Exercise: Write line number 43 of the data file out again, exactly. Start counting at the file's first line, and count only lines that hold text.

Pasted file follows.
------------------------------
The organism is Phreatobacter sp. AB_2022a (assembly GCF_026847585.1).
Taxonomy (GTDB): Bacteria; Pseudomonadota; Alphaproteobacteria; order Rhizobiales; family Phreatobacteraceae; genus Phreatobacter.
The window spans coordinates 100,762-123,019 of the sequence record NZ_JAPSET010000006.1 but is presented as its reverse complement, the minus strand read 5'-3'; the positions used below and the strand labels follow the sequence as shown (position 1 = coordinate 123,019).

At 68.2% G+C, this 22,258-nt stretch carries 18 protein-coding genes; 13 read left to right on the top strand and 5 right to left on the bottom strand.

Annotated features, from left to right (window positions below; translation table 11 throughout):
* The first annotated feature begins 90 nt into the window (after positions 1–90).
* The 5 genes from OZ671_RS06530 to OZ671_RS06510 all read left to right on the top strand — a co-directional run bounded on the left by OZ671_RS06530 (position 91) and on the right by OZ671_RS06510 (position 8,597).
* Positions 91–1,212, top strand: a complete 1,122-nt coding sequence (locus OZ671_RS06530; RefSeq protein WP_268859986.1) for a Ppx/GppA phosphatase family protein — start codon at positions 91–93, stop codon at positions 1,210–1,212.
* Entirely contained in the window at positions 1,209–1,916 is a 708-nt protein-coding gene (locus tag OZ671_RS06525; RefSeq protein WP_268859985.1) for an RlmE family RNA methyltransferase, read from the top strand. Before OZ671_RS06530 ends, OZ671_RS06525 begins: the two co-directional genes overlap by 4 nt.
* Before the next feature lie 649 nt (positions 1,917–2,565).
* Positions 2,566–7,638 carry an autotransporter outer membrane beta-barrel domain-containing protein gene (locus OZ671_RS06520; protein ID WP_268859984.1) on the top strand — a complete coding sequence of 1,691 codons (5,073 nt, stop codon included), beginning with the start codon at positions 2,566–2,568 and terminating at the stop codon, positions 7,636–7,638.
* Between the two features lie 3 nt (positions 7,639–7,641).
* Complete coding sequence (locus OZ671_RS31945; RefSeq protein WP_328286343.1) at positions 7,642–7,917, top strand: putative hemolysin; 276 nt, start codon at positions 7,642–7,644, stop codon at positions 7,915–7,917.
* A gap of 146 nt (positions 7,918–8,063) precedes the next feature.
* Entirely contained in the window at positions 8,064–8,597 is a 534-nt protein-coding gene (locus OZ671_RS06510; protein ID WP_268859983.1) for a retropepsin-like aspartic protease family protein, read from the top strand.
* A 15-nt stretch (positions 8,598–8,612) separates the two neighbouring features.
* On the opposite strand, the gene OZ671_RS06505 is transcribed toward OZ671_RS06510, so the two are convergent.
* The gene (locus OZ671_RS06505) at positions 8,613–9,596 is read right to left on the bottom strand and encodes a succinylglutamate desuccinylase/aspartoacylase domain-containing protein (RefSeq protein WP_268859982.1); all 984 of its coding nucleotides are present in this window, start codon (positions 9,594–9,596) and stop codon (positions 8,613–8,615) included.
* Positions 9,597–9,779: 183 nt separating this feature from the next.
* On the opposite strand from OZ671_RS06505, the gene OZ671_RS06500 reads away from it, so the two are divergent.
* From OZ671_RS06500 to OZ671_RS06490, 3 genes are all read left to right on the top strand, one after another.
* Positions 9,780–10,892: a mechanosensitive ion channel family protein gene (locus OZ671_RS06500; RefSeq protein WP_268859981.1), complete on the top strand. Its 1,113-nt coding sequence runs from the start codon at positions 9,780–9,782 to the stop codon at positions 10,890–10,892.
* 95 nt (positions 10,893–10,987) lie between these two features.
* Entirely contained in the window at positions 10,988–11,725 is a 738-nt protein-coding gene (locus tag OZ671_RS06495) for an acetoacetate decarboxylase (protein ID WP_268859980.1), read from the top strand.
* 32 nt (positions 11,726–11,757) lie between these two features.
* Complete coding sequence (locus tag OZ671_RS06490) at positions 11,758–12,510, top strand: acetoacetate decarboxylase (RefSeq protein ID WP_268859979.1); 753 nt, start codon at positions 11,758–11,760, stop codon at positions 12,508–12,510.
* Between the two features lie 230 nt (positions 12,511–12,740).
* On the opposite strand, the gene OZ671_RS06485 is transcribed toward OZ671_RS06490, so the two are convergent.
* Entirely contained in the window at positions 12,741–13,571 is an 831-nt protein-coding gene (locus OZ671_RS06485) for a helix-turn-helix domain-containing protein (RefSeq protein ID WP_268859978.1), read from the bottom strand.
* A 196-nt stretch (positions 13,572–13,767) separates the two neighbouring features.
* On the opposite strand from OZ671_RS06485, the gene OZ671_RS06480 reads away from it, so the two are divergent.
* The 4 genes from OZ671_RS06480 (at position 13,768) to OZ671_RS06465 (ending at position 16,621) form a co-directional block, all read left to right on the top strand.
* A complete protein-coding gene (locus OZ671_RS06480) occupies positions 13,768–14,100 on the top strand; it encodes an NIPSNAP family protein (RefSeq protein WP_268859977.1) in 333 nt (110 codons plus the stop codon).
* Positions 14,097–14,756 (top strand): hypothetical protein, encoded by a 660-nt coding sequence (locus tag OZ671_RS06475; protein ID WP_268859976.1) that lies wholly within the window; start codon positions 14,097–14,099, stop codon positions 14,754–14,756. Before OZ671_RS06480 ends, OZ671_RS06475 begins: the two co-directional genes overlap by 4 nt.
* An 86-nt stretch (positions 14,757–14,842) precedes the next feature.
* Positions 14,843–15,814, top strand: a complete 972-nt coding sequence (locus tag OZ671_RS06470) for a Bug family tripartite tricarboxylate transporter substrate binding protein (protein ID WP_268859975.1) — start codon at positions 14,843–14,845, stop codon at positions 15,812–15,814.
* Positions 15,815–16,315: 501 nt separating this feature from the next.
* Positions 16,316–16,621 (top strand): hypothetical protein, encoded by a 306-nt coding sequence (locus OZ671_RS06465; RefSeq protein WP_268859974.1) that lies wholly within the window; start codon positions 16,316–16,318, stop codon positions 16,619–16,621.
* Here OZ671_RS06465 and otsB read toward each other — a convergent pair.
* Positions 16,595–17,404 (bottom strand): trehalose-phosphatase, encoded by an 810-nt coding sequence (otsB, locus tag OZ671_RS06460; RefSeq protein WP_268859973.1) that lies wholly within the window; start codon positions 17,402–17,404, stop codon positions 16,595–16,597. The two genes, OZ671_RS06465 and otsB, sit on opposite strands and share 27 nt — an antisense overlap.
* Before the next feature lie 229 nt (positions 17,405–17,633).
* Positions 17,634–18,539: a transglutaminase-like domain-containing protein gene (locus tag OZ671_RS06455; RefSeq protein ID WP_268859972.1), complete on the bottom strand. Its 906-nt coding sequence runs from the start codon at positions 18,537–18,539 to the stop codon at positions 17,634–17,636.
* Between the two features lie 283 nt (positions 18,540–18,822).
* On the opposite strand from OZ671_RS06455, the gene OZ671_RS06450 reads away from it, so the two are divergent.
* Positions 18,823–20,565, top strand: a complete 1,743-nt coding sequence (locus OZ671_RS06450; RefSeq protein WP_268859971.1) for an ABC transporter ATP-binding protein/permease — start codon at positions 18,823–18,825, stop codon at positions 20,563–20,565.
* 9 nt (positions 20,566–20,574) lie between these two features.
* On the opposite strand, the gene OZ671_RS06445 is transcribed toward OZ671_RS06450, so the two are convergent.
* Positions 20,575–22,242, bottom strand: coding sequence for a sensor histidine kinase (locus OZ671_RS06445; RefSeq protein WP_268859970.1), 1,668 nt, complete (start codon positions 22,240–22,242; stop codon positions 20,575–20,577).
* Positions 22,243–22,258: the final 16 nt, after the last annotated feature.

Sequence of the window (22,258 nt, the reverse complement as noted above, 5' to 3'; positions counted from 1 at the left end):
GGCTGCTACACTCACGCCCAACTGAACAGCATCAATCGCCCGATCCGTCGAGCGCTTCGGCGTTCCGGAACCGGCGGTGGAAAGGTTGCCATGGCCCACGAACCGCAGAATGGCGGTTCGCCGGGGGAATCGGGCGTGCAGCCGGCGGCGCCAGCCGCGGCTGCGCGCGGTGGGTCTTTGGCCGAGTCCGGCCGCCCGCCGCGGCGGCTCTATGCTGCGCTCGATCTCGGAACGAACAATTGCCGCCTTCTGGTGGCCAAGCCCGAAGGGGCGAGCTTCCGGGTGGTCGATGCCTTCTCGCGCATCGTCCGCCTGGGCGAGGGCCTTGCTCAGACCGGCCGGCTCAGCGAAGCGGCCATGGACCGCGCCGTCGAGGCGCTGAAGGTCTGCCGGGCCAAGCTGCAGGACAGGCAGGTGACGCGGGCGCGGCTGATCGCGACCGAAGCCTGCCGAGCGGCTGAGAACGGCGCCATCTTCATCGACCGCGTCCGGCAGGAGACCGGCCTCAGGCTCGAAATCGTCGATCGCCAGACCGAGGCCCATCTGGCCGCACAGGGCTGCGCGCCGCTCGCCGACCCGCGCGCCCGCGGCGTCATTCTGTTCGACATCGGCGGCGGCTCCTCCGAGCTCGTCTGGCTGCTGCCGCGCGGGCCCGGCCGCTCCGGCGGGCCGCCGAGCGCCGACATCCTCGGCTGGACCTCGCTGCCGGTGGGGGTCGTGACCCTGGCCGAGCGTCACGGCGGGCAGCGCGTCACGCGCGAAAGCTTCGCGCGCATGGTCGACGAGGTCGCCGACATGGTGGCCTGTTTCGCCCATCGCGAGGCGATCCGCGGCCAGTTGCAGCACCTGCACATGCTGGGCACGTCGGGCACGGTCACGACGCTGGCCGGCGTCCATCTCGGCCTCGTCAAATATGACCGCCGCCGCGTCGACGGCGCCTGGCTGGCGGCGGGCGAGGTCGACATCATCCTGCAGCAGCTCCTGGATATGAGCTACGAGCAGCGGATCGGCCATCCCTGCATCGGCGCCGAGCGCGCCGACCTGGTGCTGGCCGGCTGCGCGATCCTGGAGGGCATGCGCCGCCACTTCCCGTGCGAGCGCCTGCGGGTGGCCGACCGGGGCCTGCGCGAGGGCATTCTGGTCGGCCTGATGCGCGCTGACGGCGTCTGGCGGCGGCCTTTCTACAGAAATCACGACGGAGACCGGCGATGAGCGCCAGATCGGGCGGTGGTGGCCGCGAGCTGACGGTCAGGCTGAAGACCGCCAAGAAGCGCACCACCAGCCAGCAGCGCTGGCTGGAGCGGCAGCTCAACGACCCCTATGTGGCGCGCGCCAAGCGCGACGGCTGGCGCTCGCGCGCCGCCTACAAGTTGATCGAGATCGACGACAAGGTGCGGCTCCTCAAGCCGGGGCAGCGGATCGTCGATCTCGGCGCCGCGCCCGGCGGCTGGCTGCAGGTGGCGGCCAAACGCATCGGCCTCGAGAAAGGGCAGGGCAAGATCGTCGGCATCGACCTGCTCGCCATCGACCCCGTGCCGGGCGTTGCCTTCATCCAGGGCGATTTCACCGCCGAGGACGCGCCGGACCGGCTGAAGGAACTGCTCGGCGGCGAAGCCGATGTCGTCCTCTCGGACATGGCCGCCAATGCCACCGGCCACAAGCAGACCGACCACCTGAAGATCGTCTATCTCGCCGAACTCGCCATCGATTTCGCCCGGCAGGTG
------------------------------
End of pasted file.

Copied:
* Between the two features lie 283 nt (positions 18,540–18,822).